Pet food labels are so confusing! With terms like “natural,” “beef flavoring,” and “grain-free,” how do I know if I’m being duped?
The struggle is real. Not all words stamped on bags and cans have regulated definitions, so it’s easy to be fooled by gimmicks. I’ve fetched a list of terms and what they actually mean when used for dog and cat food. Some might surprise you.
Natural: Some say it means whole, like whole grains, or whole chickens. Others think it means food that’s unprocessed. The term is basically about not using chemicals to create food. We can thank our lucky dogstars that the AAFCO has adopted “nothing artificial” as its standard for natural pet food. That said – take a closer look at your label. Are chemicals, like propylene glycol, on it? It’s not natural. Have artificial flavors or colors been added? It’s not natural. Choose a diet with a single meat source and a few simple ingredients. Chances are, it’s natural.
Organic: Like human food, dog food can be labeled organic if a certain percentage of the ingredients are grown without pesticides or fertilizers. Simple math: “100 percent organic” means all ingredients should be organic, while “made with organic ingredients” means 70 percent of the food is organic. Even though organic food might be safer, that doesn’t necessarily mean it’s healthier than other high-quality foods on the shelf.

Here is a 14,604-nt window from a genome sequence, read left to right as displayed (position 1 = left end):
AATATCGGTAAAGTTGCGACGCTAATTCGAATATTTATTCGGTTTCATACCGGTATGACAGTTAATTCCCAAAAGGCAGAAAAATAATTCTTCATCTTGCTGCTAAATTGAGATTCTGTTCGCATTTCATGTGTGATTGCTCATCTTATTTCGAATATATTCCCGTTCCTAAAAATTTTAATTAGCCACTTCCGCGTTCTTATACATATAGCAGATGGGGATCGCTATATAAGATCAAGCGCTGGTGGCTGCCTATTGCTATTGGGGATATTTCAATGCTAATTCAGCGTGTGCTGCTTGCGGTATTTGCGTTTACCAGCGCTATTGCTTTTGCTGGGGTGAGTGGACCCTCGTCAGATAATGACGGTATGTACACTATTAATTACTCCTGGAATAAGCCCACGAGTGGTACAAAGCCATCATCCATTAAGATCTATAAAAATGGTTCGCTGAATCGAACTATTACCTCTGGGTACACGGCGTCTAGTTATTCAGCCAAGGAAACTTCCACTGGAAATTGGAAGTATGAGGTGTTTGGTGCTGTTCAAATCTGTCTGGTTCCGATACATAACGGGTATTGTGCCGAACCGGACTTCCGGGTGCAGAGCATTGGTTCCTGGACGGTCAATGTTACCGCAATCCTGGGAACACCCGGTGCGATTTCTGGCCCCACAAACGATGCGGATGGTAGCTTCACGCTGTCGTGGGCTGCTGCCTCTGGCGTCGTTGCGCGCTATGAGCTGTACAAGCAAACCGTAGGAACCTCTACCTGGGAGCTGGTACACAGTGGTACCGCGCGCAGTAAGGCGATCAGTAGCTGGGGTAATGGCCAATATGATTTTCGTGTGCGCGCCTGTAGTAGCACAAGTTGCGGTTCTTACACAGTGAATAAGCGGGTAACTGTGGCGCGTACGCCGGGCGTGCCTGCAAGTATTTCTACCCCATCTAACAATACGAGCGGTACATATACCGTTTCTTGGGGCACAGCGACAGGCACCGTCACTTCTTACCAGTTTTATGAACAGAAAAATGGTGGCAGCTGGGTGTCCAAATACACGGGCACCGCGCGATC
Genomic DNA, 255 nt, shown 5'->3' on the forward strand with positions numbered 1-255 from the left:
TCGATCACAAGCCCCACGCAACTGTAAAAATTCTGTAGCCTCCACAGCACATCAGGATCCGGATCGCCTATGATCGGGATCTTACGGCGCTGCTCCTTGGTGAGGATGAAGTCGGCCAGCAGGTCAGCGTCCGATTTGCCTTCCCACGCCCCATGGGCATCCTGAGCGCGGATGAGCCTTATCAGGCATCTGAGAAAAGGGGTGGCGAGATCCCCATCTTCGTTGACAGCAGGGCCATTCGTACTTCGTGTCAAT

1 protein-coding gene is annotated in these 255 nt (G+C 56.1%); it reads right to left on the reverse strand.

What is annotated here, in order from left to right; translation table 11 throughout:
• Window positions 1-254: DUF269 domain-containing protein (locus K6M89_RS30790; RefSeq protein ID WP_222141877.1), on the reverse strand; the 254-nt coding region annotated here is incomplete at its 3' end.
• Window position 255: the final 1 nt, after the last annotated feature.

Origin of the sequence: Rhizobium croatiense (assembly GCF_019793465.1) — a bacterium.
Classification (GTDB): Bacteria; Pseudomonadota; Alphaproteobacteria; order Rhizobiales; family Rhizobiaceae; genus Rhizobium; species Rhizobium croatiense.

Holistic: A Sage Balochi once howled, “The whole is greater than the sum of the parts.” Sounds wise, but what does that have to do with holistic dog food? Though the term has never been defined legally and is often used loosely, holistic food begs to meet the needs of the whole animal. From what I’ve learned, most holistic dog foods usually replace by-products and fillers with fruits and vegetables, which are healthier and taste great.
Grain-Free: Grain-free has become wildly popular for dogs panting to mimic their ancestral diet. And it’s easy to see why. These recipes have more meat protein and animal fats. But is grain-free good for you? It is good if you have allergies or grain intolerance. You might also want to switch if you’re active and need a high protein diet. Do not assume grain-free is carb-free. Many recipes replace grains with other carbs, like potatoes, and this could make you fat. I’ve also learned some grain-free diets can lead to kidney failure and digestive issues, so if you’re a senior dog or have health problems, stick to a diet lower in protein and higher in fiber.
A good rule of paw – read the labels to find a
food that provides complete, balanced nutrition and always consult your veterinarian before making any major changes to your diet.